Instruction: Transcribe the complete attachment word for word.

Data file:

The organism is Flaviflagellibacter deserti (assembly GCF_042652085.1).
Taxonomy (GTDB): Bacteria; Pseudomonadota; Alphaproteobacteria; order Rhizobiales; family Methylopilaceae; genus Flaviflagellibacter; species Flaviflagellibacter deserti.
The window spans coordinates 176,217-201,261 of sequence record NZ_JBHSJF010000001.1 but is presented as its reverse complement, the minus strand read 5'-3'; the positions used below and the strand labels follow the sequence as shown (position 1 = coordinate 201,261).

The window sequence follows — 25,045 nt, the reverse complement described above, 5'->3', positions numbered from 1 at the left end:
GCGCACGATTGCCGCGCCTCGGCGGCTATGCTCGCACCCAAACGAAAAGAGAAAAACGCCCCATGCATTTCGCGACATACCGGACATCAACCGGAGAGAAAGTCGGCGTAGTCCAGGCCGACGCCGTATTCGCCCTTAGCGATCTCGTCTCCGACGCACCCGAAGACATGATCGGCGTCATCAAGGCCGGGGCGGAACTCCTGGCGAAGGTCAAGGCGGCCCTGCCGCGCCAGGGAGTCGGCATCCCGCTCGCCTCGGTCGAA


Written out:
The organism is Flaviflagellibacter deserti (assembly GCF_042652085.1).
Taxonomy (GTDB): Bacteria; Pseudomonadota; Alphaproteobacteria; order Rhizobiales; family Methylopilaceae; genus Flaviflagellibacter; species Flaviflagellibacter deserti.
The window spans coordinates 176,217-201,261 of sequence record NZ_JBHSJF010000001.1 but is presented as its reverse complement, the minus strand read 5'-3'; the positions used below and the strand labels follow the sequence as shown (position 1 = coordinate 201,261).

The window sequence follows — 25,045 nt, the reverse complement described above, 5'->3', positions numbered from 1 at the left end:
GCGCACGATTGCCGCGCCTCGGCGGCTATGCTCGCACCCAAACGAAAAGAGAAAAACGCCCCATGCATTTCGCGACATACCGGACATCAACCGGAGAGAAAGTCGGCGTAGTCCAGGCCGACGCCGTATTCGCCCTTAGCGATCTCGTCTCCGACGCACCCGAAGACATGATCGGCGTCATCAAGGCCGGGGCGGAACTCCTGGCGAAGGTCAAGGCGGCCCTGCCGCGCCAGGGAGTCGGCATCCCGCTCGCCTCGGTCGAA